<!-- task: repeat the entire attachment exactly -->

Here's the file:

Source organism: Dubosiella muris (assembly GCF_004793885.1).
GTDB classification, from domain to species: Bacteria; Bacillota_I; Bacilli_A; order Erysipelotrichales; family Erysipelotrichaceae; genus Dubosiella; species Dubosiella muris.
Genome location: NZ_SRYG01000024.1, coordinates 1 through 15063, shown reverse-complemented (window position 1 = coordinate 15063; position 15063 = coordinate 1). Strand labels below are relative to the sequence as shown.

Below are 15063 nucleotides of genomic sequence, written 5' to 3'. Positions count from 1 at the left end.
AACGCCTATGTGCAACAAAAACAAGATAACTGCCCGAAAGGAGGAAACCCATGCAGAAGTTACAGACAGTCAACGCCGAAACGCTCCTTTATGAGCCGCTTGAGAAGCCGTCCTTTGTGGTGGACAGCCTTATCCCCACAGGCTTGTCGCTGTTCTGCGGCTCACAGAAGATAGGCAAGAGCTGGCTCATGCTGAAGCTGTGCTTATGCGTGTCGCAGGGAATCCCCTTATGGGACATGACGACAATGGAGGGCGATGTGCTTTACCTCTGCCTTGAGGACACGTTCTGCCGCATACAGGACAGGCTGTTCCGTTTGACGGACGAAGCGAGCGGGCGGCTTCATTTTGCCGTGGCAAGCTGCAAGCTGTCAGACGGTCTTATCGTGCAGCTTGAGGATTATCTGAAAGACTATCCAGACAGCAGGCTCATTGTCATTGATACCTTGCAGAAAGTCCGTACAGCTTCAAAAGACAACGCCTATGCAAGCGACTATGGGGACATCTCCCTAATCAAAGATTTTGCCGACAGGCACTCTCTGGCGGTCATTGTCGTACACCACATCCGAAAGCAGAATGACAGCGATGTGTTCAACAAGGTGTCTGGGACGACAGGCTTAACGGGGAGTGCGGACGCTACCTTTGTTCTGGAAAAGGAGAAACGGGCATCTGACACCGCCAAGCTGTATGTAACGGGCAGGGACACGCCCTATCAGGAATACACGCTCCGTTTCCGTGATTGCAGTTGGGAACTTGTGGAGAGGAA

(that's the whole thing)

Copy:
Source organism: Dubosiella muris (assembly GCF_004793885.1).
GTDB classification, from domain to species: Bacteria; Bacillota_I; Bacilli_A; order Erysipelotrichales; family Erysipelotrichaceae; genus Dubosiella; species Dubosiella muris.
Genome location: NZ_SRYG01000024.1, coordinates 1 through 15063, shown reverse-complemented (window position 1 = coordinate 15063; position 15063 = coordinate 1). Strand labels below are relative to the sequence as shown.

Below are 15063 nucleotides of genomic sequence, written 5' to 3'. Positions count from 1 at the left end.
AACGCCTATGTGCAACAAAAACAAGATAACTGCCCGAAAGGAGGAAACCCATGCAGAAGTTACAGACAGTCAACGCCGAAACGCTCCTTTATGAGCCGCTTGAGAAGCCGTCCTTTGTGGTGGACAGCCTTATCCCCACAGGCTTGTCGCTGTTCTGCGGCTCACAGAAGATAGGCAAGAGCTGGCTCATGCTGAAGCTGTGCTTATGCGTGTCGCAGGGAATCCCCTTATGGGACATGACGACAATGGAGGGCGATGTGCTTTACCTCTGCCTTGAGGACACGTTCTGCCGCATACAGGACAGGCTGTTCCGTTTGACGGACGAAGCGAGCGGGCGGCTTCATTTTGCCGTGGCAAGCTGCAAGCTGTCAGACGGTCTTATCGTGCAGCTTGAGGATTATCTGAAAGACTATCCAGACAGCAGGCTCATTGTCATTGATACCTTGCAGAAAGTCCGTACAGCTTCAAAAGACAACGCCTATGCAAGCGACTATGGGGACATCTCCCTAATCAAAGATTTTGCCGACAGGCACTCTCTGGCGGTCATTGTCGTACACCACATCCGAAAGCAGAATGACAGCGATGTGTTCAACAAGGTGTCTGGGACGACAGGCTTAACGGGGAGTGCGGACGCTACCTTTGTTCTGGAAAAGGAGAAACGGGCATCTGACACCGCCAAGCTGTATGTAACGGGCAGGGACACGCCCTATCAGGAATACACGCTCCGTTTCCGTGATTGCAGTTGGGAACTTGTGGAGAGGAA